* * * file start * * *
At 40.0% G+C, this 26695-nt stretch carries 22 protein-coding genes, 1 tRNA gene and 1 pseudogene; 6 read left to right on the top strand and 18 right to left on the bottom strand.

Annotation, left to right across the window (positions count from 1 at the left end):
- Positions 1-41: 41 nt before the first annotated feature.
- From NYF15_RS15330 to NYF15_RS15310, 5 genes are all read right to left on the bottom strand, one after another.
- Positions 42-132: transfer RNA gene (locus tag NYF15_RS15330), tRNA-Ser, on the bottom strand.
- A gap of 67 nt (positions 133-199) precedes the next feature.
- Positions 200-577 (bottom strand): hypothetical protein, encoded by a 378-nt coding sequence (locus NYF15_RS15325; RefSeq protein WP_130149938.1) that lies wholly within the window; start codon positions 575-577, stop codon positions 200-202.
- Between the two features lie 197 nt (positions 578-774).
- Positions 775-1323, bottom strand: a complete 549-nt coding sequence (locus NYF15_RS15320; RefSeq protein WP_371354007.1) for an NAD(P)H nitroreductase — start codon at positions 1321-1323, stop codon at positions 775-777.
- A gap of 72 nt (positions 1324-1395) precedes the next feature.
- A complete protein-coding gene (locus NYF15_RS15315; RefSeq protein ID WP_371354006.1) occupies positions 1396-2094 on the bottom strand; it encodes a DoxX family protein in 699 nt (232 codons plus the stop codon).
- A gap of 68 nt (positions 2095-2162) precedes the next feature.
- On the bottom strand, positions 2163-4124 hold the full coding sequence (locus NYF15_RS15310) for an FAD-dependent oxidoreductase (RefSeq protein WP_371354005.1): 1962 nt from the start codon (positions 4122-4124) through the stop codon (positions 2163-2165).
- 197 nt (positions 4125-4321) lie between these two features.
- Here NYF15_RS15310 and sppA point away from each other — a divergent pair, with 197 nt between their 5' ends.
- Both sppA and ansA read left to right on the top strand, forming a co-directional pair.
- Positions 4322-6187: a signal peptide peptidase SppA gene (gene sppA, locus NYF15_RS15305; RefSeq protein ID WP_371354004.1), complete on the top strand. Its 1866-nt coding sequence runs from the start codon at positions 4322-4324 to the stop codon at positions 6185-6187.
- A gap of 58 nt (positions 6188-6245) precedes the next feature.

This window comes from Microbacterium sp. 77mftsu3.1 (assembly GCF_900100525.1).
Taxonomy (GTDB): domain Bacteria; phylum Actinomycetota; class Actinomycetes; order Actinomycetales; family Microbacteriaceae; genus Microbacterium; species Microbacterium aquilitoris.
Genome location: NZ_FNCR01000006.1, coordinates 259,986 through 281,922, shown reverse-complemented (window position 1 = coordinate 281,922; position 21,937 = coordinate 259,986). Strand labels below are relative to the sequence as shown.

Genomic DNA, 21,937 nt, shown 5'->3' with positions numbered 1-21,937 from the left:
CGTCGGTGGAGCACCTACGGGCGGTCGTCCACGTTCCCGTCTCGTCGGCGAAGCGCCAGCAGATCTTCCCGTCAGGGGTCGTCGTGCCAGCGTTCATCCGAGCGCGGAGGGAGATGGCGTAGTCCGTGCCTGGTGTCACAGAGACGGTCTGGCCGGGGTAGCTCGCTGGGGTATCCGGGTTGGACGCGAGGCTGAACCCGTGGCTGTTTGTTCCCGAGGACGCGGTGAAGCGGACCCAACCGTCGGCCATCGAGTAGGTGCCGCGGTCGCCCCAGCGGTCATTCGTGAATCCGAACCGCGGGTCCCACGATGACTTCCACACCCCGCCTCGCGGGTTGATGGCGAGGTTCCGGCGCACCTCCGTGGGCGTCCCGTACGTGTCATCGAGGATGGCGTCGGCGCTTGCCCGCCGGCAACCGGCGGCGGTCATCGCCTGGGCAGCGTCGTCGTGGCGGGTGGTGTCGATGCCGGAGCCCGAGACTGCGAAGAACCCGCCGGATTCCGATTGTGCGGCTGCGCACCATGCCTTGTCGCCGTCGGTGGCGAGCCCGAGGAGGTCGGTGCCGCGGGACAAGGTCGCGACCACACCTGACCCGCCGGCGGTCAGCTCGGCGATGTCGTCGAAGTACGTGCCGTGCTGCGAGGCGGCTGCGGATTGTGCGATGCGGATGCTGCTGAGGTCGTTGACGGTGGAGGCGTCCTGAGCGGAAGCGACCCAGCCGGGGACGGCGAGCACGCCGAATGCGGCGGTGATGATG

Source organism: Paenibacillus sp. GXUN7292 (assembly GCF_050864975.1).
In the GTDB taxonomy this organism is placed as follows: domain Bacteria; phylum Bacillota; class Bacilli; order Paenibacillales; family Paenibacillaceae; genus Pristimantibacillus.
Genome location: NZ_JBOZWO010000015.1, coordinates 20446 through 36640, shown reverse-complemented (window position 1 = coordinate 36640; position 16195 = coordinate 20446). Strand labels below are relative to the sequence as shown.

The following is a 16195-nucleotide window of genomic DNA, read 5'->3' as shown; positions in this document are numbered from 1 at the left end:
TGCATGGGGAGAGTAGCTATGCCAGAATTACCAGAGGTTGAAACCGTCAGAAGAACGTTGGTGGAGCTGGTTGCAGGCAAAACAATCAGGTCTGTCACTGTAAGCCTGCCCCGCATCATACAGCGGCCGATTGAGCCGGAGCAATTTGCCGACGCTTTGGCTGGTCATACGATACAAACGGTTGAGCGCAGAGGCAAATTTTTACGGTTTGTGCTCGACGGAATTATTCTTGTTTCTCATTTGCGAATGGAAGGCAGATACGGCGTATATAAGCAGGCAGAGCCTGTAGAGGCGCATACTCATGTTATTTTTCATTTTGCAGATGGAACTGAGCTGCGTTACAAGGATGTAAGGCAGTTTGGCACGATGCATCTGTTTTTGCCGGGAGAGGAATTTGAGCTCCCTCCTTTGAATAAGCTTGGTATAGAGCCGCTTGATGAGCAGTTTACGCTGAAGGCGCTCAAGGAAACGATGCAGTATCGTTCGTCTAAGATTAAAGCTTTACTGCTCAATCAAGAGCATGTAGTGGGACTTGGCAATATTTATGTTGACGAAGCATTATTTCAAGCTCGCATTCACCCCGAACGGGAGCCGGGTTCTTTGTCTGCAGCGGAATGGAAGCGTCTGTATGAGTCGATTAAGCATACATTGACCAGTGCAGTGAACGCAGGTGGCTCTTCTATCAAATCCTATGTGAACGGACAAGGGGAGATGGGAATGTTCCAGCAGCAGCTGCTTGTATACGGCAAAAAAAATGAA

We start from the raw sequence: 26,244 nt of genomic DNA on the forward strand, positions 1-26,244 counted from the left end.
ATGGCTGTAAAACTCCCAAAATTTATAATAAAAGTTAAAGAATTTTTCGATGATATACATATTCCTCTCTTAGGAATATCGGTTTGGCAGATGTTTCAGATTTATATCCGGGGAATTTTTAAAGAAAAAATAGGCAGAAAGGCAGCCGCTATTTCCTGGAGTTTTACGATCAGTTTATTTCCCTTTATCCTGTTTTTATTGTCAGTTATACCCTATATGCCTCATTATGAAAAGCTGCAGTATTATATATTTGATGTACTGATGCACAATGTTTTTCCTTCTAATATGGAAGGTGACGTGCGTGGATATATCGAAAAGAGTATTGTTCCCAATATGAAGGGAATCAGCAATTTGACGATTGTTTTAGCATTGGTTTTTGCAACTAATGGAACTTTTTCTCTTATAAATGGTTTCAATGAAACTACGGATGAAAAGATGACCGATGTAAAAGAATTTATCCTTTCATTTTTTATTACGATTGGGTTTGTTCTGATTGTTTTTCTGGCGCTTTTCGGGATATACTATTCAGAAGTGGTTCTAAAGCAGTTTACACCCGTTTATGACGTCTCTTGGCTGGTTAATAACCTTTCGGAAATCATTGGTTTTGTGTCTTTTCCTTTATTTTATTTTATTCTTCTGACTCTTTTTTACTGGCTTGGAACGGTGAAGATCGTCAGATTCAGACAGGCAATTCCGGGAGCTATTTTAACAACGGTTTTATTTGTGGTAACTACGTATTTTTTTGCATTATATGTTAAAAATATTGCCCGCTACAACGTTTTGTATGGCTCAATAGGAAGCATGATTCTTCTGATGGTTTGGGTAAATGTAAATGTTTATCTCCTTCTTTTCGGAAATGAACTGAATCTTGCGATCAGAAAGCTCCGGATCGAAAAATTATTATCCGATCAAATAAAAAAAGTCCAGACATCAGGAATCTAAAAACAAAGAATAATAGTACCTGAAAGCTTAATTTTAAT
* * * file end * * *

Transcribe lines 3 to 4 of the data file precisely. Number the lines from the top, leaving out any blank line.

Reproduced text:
- Positions 1-41: 41 nt before the first annotated feature.
- From NYF15_RS15330 to NYF15_RS15310, 5 genes are all read right to left on the bottom strand, one after another.